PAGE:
Quiet Progress at CTIA

By Colin C. Haley

March 25, 2005

There were no mega-mergers out of the trade show, but plenty of evidence that the wireless industry is advancing toward its goals.

There were no mega-mergers announced at the recent CTIA Wireless show in New Orleans -- and that was probably just as well.

Instead of attending press conferences where CEOs would surely drone on about synergies, reporters and attendees walked the exhibit floor, I sat in on panel discussions and took in product demos.

What I found was the industry is making incremental, yet tangible, progress toward its long-held goals of convergence and ubiquity. Here are just a few examples:

A Memorable Phone Last year, Samsung introduced a phone with a 1.5GB hard drive and now the South Korean handset maker plans to double the memory.

It sounds like the phone will be marketed mostly to consumers, who could use extra space to store music, photos and video. Other versions could be tailored to business users for scheduling, contacts, document storage and messaging.

It also has Bluetooth and infrared synching, so data can be exchanged with devices at home or the office. Depending on price and applications, the phone could have interesting implications for the MP3 player and smartphone sectors.

If the offering is successful, it will also be a boon to Cornice, a small, privately-held Colorado company that is supplying Samsung with the hard drives.

Merger Malaise Talk of a merger between North American network equipment makers (remember the Cisco-Nortel rumors last spring?) has fizzled in recent months, with the players teaming with up-and-coming Asian manufacturers instead.

But there's still room for increased interoperability of the routers and switches, Lucent CEO Pat Russo said. For customers, that's a kind of consolidation, in as much as carriers and corporations, don't have to worry about being locked in to a specific vendor or technology.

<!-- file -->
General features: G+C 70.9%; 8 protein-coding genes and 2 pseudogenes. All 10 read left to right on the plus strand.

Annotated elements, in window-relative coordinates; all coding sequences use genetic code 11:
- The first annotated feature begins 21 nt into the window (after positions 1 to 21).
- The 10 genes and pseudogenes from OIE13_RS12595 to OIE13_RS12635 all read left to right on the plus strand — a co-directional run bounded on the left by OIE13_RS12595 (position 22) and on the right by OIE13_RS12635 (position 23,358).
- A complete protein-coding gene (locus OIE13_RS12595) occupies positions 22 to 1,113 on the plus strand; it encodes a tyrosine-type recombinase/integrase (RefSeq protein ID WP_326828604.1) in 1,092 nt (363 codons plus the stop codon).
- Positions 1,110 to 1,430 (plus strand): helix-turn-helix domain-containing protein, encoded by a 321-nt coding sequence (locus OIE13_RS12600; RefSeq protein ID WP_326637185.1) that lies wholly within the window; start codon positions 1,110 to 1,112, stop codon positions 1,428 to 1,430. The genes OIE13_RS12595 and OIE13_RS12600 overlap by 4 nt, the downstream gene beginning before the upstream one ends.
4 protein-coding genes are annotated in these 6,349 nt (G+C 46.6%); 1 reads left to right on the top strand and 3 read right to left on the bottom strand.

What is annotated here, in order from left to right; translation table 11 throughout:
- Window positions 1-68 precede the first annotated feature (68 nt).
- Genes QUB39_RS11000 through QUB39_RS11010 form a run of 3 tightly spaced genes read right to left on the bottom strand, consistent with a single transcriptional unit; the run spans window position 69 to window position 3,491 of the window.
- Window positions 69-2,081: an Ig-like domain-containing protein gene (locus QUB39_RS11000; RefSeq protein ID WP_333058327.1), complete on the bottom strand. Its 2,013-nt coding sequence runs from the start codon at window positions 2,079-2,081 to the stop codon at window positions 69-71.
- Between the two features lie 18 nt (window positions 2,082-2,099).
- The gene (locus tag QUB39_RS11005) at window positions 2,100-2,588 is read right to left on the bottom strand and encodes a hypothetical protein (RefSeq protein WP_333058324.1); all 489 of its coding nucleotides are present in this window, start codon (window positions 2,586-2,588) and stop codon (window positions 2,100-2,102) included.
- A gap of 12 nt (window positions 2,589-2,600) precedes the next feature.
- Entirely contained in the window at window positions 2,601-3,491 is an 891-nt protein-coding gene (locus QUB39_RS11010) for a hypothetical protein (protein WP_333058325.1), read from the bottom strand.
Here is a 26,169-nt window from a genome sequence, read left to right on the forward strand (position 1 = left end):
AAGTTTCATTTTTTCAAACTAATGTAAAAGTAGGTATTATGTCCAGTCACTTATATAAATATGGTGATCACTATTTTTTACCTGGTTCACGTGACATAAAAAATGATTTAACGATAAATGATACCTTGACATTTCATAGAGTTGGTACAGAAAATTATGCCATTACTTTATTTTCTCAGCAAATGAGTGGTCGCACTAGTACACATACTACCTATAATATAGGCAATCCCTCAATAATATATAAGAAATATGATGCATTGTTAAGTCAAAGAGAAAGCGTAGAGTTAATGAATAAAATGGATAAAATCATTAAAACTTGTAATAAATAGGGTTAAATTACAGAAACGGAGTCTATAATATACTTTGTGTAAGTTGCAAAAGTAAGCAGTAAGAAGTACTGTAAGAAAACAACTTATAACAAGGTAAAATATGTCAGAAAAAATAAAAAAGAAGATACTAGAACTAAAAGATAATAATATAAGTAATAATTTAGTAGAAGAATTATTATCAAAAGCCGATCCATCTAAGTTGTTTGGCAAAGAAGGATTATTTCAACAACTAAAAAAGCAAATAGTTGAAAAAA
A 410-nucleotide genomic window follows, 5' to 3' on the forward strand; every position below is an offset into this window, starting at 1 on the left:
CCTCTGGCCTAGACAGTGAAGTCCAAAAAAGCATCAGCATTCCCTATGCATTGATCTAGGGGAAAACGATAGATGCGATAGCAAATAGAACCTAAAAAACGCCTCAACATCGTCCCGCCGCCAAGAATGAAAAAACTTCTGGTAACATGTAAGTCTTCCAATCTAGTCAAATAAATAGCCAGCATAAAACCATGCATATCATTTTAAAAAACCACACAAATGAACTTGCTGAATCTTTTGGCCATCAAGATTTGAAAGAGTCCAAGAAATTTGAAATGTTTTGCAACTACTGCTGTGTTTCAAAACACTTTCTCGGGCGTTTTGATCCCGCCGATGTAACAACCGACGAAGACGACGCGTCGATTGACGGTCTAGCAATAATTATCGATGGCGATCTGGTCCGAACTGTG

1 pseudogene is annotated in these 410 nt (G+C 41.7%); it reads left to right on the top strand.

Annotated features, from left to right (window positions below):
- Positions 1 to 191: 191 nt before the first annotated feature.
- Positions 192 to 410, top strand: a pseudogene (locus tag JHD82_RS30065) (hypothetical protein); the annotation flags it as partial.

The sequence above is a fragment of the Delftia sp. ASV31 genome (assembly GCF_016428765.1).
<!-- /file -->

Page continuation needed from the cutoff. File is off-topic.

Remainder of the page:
Nortel CEO Bill Owens, a former U.S. Navy admiral with a reputation as a straight-shooter, got one of the few applause lines of the week during this panel.

When asked what will come after 3G , Owens said the industry should make sure today's technology works as well as it can before fretting too much about the next big thing.

The statement was well received by the crowd, many of whom had problems with mobile phone and Wi-Fi coverage at the convention center and Big Easy hotels.

Wi-Fi, WiMAX, Why not? Companies and industry groups who have fiercely battled for their specific standard are playing nice together.

The consensus appears to be that 3G (the two main flavors), WiMAX, Wi-Fi and Bluetooth, all have a part to play in a world where phones and devices jump on and off several networks.

General support for wireless technologies doesn't always translate to universal support for initiatives in the space. For example, a proposal by Philadelphia officials to provide citywide Wi-Fi has met with opposition from established telecom gear makers and carriers who view it as an encroachment on their turf.

David Murashige, Nortel's vice president of strategic marketing, took the lighter side of the argument rather than delve into legal and regulatory minutia.

"The concept of competing with a government entity doesn't really keep me up at night to be honest with you," he said. " Pricing and billing are not core competencies of the city of Philadelphia."



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